There has been considerable effort and an increased popularity in isolating, identifying, and characterizing cancer cells in the bloodstream for diagnosis and prognosis especially as assay reliability increases (10–12, 39–41). CTC assays rely on identifying cells epithelial in origin to those hematopoietic in origin. The frequency of these cells in metastatic patients occur on the order of approximately 1 CTC per 10^{5}–10^{8} mononuclear cells and even lower in patients with localized cancer (39, 42, 43). A typical estimate for a threshold of poor prognosis from these references and the number used for the curve fitting is 5 CTCs per 7.5 mL of blood, although some estimates may be up to 38 CTCs in an equivalent volume (8). Even a single CTC detected in 7.5 mL of blood may be associated with the development of lethal metastases (40), and many cells may be present that are not tumorigenic (43). What happens to the CTCs once they have left the primary tumor does not feed back to the primary tumor, so considering death or fractional tumorigenicity of CTCs is a simple scaling of the population modeled here. It is clear that the error involved is large, but no matter where the threshold line is drawn, it does not change the underlying interactions and dynamics.

In this model, we have coarsely discriminated between fast and slow-growing tumors that shed metastases at small and large sizes, respectively. The results here suggest that tumor growth is ideally exponential. A less than sufficient angiogenic support system, however, leads to power law growth. It is not a simple scaling to relate a primary tumor with power law growth to metastases that grow exponentially. The CTCs, as an intermediary, disconnects the populations to bridge the scales using measurements we can observe.

We find that the breast tumor grows slower, has a minimal vascular density, a very large normoxic population, and a slow-growing CTC population. In contrast, the lung tumor grows faster, has a very large vascular density, a hypoxic population that is slightly larger than the normoxic population, and a much faster growing CTC population. Because of the differences in vascular response, the progression of these 2 tumors is quite different. Lung tumors have a greater risk of fatal metastatic burden at small sizes, whereas a breast tumor diagnosed at a larger size, may still be considered confined to the primary site. Perhaps knowing the CTC count when there's a highly vascular primary lung tumor might indicate the level of progression, but also finding a larger CTC count than expected when the primary is a breast tumor might indicate that it is especially aggressive and should undergo alternative treatment. Therefore, CTC counts should be considered in an organ-specific manner and their importance weighted accordingly.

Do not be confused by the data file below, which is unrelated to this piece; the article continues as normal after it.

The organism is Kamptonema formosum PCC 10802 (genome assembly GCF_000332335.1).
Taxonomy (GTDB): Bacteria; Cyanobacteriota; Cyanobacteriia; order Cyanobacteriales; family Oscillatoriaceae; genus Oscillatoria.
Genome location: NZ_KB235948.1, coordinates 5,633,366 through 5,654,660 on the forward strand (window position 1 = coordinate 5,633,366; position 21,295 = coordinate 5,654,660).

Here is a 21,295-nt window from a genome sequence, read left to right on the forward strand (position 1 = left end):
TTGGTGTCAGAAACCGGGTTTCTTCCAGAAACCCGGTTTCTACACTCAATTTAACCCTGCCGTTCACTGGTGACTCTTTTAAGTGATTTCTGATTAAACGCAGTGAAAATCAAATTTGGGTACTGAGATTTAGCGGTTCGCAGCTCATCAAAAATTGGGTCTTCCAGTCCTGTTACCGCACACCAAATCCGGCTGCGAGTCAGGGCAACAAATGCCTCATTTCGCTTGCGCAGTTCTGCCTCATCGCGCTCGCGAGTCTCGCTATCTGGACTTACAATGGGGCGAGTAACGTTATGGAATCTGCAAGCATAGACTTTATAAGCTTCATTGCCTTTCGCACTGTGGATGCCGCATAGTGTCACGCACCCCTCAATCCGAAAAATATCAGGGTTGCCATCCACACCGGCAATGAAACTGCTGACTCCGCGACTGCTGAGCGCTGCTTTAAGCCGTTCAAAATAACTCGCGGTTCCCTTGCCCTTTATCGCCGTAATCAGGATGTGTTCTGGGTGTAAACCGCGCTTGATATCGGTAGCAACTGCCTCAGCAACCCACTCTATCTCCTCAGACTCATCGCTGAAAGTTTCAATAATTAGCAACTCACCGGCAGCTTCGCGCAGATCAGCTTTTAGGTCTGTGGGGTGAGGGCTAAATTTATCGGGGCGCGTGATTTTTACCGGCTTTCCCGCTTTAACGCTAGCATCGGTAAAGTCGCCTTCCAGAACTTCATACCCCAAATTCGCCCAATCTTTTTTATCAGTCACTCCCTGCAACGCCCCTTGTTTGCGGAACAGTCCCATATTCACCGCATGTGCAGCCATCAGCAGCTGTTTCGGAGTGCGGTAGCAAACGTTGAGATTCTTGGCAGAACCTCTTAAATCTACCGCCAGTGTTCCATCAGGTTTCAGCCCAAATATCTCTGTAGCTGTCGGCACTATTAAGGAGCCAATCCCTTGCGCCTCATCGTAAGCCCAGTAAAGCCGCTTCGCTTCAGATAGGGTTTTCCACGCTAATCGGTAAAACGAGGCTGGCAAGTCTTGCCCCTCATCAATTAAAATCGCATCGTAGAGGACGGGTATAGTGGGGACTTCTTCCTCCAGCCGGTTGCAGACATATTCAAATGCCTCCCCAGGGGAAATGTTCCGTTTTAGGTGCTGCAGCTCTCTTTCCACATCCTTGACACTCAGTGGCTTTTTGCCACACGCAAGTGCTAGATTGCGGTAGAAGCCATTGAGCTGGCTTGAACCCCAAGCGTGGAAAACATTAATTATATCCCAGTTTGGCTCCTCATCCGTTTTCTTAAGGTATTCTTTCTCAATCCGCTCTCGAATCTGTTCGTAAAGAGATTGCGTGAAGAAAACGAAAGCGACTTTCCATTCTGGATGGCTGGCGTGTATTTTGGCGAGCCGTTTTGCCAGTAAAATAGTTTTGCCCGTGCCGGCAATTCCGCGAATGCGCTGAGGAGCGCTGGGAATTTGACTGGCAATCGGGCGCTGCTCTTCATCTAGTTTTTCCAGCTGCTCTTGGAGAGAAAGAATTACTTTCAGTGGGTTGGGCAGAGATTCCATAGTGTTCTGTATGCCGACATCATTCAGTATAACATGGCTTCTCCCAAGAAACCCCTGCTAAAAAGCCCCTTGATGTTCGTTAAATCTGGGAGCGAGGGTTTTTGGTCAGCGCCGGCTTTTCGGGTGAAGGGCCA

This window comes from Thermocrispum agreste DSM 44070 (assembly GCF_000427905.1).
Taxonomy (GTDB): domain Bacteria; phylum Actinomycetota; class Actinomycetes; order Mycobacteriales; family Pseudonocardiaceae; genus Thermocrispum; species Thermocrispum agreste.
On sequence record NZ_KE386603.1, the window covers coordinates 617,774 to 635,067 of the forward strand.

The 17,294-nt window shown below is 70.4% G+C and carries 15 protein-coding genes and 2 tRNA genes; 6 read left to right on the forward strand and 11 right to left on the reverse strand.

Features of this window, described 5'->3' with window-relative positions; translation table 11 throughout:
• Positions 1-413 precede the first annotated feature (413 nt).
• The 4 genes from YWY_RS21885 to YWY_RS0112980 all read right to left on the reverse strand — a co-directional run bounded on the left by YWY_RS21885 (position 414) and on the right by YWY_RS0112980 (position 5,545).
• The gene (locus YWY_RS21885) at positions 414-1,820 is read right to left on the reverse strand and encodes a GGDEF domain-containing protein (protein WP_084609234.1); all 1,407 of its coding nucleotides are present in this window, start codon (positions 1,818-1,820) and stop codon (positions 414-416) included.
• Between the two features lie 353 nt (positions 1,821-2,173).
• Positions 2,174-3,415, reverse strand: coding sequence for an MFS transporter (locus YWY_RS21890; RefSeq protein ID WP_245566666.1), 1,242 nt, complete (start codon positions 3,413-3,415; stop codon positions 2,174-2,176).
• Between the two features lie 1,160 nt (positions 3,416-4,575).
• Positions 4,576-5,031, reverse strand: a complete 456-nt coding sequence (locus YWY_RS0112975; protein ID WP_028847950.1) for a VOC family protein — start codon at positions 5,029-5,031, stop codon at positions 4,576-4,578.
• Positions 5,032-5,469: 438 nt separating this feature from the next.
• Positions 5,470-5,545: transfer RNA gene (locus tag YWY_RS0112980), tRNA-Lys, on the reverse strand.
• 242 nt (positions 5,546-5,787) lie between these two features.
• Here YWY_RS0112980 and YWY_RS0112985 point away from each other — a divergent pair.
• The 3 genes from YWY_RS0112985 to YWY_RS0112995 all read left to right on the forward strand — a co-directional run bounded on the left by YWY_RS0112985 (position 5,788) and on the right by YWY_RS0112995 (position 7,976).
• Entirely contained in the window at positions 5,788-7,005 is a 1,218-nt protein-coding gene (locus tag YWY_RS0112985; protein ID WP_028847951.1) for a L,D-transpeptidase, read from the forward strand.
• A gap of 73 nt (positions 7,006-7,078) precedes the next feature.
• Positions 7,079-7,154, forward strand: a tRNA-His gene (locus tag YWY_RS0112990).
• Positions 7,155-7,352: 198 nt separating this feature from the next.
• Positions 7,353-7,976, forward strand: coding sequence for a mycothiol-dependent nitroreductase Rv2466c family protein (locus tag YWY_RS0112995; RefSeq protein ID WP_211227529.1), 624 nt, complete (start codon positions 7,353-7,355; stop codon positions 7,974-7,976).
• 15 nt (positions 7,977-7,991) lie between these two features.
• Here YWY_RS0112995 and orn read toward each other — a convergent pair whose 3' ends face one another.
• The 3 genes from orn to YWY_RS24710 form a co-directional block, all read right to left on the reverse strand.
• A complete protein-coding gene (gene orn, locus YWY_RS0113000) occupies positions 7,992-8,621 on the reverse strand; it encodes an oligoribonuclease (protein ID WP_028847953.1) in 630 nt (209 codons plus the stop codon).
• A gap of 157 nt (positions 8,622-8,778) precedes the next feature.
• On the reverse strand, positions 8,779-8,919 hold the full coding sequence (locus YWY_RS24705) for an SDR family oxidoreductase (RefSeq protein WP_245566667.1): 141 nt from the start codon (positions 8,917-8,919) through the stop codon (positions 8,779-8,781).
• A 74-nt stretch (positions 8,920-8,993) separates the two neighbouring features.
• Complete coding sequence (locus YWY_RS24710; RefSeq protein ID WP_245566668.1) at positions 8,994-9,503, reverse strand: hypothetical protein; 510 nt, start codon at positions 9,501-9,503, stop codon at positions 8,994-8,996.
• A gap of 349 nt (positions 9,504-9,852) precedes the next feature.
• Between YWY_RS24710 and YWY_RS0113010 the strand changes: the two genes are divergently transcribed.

Bridging population-scale measurements from the SEER database down to the tissue-scale dynamics has been achieved through the use of two distinct mathematical modeling approaches. By matching tumor volume doubling time and metastatic burden across these scales, we have already gained significant understanding of the differences between breast and lung cancer. It is clear is that if we were able to obtain more detailed histological attributes of a patient's primary cancer, we could make even better predictions with our approach. Ultimately, this highlights a limitation and therefore a need in databases such as SEER to incorporate as much information about a given patient's tumor at the tissue level as possible, such as distributions of vasculature, necrosis, hypoxia, etc. of the primary and secondary tumors, as well as CTC counts (as technology develops). In addition, this endeavor has taught us the power of bridging multiple scales with different models and opens a new and exciting line of inquiry in our quest to better explain and predict cancer growth and progression.

## Disclosure of Potential Conflicts of Interest

No potential conflicts of interest were disclosed.

## Authors' Contributions

**Conception and design:** J. Gallaher, S. Plevritis, A.R.A. Anderson

**Development of methodology:** J. Gallaher, A. Babu, S. Plevritis, A.R.A. Anderson

**Acquisition of data (provided animals, acquired and managed patients, provided facilities, etc.):** S. Plevritis

**Analysis and interpretation of data (e.g., statistical analysis, biostatistics, computational analysis):** J. Gallaher, A. Babu, S. Plevritis

**Writing, review, and/or revision of the manuscript:** J. Gallaher, S. Plevritis, A.R.A. Anderson

**Administrative, technical, or material support (i.e., reporting or organizing data, constructing databases):** S. Plevritis

**Study supervision:** S. Plevritis, A.R.A. Anderson

## Acknowledgments

The authors gratefully acknowledge funding from the Integrative Cancer Biology Program (ICBP) and the Cancer Intervention and Surveillance Network (CISNET) at the National Cancer Institute, through grants 1R01CA105366, 1U01CA088248, NIH U01CA159256, U54CA149145, U54CA113007, and U01CA151924.

The costs of publication of this article were defrayed in part by the payment of page charges. This article must therefore be hereby marked *advertisement* in accordance with 18 U.S.C. Section 1734 solely to indicate this fact.

## Footnotes

**Note:**Supplementary data for this article are available at Cancer Research Online (http://cancerres.aacrjournals.org/).S. Plevritis and A.R.A. Anderson share senior authorship.

- Received March 13, 2013.
- Revision received September 4, 2013.
- Accepted October 9, 2013.

- ©2014 American Association for Cancer Research.